Categories: Health Care, Medical Malpractice Defense, Physician Care,

In Florida, medical professionals and institutions have the option to go bare — meaning they can forgo traditional medical malpractice insurance coverage in favor of cutting costs across the board. Without insurance, doctors and hospitals can eliminate the costly annual premiums paid to insurance companies, and in some cases, the money saved can work toward cost-cutting measures for patients and procedures. Medical malpractice defense attorneys at Lubell Rosen, a Florida law firm with offices in New York, New Jersey and Georgia, offer local doctors who are going bare a pre-paid monthly flat fee to retain their legal services without the need to procure the usual coverage. 

Over the last few years, several hospitals in New York have been turning to the “going bare” trend as well, opting out of pricey malpractice insurance premiums in favor of operating uninsured, or with limited malpractice insurance coverage. These hospitals are, far and wide, in the poorer neighborhoods of New York. Their administrators and executives say that they do not have the financial resources to pay millions of dollars in malpractice premiums and continue to provide quality medical care. 

Hospitals in New York do not need to operate with malpractice insurance, nor do they need to disclose to patients that they are going bare, medical malpractice defense attorneys in New York report. New York and Florida are just two of the many states that do not require malpractice insurance. In a statement, Dominic A Colaizzo, chairman of the national healthcare practice for insurance brokerage Aon, said that “it’s not effective for the hospitals to buy the coverage because they charge so much. If [they] have to pay for nurses versus funds for malpractice, what are the hospitals going to do?” Given the choices available for these institutions, going bare is more practical than closing their doors.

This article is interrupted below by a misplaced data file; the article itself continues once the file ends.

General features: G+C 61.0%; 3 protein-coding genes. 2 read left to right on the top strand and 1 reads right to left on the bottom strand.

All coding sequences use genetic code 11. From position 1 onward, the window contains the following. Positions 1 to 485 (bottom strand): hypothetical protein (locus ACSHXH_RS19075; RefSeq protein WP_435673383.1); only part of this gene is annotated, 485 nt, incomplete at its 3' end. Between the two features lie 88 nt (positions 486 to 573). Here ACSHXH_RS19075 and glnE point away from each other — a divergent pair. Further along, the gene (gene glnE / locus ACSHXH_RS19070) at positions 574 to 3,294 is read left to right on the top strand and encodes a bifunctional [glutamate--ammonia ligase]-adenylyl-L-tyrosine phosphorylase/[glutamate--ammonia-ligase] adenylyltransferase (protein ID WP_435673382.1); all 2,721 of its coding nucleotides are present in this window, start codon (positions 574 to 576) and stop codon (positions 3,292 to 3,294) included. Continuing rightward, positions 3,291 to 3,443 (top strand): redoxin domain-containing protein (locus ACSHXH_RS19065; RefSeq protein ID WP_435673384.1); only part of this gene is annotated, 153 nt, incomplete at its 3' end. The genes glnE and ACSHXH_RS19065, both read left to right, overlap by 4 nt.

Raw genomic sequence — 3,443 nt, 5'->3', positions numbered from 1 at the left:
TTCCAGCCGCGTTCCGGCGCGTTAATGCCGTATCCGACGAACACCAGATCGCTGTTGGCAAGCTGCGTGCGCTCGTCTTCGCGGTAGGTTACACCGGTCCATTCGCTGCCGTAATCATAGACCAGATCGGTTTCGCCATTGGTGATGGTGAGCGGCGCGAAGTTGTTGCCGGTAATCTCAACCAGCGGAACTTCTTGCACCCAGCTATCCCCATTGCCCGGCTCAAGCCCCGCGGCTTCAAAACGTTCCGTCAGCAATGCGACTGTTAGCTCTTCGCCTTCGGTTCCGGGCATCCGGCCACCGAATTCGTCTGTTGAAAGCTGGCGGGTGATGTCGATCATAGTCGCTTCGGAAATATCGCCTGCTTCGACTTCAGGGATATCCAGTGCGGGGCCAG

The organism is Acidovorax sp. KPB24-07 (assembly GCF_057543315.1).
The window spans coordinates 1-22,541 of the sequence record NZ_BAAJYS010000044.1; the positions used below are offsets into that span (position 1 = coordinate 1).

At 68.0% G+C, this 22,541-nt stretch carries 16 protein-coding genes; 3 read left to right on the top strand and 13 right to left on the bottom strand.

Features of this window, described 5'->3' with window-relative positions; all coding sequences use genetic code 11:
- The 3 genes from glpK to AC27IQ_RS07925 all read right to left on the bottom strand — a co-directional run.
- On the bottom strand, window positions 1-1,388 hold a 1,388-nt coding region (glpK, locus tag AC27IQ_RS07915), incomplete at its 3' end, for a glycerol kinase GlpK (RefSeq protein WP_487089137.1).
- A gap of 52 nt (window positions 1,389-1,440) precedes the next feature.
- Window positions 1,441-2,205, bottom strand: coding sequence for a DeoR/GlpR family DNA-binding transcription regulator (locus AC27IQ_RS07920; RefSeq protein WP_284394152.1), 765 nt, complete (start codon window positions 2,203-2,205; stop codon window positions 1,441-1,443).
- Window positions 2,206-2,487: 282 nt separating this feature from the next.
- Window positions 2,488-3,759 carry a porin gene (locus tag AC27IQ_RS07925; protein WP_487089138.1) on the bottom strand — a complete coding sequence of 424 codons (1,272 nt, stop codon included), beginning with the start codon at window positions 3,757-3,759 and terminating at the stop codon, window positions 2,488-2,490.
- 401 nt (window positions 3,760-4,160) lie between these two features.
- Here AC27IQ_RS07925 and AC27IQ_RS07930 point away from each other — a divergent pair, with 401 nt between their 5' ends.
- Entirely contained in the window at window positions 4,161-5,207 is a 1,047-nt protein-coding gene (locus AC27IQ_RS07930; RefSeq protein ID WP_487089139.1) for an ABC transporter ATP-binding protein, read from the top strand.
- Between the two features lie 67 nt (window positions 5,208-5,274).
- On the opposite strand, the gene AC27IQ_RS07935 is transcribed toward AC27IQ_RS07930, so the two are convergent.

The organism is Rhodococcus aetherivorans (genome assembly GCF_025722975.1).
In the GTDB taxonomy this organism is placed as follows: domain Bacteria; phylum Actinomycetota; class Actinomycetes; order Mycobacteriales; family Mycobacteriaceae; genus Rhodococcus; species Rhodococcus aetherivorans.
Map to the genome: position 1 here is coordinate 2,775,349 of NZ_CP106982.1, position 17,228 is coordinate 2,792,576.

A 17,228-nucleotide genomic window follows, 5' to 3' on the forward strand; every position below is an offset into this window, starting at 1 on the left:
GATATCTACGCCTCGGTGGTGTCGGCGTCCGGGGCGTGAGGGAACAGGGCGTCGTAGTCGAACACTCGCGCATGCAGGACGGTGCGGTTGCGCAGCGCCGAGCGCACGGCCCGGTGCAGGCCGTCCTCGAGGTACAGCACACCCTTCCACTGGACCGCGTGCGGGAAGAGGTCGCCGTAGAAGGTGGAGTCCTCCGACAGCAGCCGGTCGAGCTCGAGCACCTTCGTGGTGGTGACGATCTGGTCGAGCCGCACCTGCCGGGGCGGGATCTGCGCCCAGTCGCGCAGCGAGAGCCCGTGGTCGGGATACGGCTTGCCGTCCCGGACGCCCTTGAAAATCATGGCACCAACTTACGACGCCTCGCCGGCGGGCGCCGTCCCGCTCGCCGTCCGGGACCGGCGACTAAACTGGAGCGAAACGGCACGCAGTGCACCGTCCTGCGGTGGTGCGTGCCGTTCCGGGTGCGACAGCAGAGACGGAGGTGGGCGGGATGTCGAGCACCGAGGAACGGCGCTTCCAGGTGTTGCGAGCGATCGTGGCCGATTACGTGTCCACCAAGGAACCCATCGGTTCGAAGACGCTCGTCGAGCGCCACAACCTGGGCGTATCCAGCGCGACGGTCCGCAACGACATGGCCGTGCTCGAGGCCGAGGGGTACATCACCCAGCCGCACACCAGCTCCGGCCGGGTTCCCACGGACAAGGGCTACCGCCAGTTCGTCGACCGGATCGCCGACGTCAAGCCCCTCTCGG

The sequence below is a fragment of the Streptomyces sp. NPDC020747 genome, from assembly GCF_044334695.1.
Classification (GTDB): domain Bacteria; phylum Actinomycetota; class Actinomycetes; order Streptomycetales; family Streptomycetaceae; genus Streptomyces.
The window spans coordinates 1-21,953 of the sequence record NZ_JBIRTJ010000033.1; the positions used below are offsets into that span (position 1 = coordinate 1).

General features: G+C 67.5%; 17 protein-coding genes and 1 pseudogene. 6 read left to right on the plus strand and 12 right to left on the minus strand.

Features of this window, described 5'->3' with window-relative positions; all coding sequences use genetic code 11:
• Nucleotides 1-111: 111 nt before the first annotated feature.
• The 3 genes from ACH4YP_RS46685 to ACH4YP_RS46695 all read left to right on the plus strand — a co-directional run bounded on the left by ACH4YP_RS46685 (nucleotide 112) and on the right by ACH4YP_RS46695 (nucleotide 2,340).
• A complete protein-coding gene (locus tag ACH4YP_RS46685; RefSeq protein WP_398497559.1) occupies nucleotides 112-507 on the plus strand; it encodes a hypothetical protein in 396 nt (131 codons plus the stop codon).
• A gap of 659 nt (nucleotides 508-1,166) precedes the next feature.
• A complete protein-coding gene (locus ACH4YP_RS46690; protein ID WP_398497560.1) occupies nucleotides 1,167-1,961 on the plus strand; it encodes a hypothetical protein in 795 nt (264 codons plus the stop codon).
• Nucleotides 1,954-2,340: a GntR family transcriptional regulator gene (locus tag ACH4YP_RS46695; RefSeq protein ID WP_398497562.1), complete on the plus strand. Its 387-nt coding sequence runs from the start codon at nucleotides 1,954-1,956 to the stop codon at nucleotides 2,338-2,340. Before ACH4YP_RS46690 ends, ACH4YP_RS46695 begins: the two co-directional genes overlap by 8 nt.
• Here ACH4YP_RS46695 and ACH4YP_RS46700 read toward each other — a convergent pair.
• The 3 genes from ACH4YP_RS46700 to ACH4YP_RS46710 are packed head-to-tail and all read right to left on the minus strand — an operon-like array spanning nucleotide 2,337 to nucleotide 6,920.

Going without insurance is not a way to escape responsibility, hospital administrators say. Rather, it is a way to redirect focus and finances towards patient care, by offering competitive pay to skilled doctors and nurses and diverting funds to offer lower costs and options for their patients. Some hospitals without insurance coverage have also begun setting aside funds to cover potential lawsuits or liability expenses. 

As hospitals begin to forgo malpractice insurance coverage, medical malpractice defense attorneys at Lubell Rosen’s offices in Upper Saddle River, N.J., and Syosset, N.Y., anticipate that doctors will be the next group to go bare. There is evidence to suggest, especially in the pilot instances of “going bare” in Florida, that practicing medicine while uninsured actually reduces the risk of a malpractice lawsuit, especially because most lawyers will consider the best, and most financially prudent, plan of attack when taking on a malpractice case. 

At Lubell Rosen, our medical malpractice defense attorneys offer innovative legal representation, especially for doctors and hospitals who want to get out of the insurance business and refocus on the medicine they practice and the patients they are here to help. If you want to start “going bare,” contact a Lubell Rosen attorney in your state to discuss your options for retaining legal services and covering yourself in liability suits today.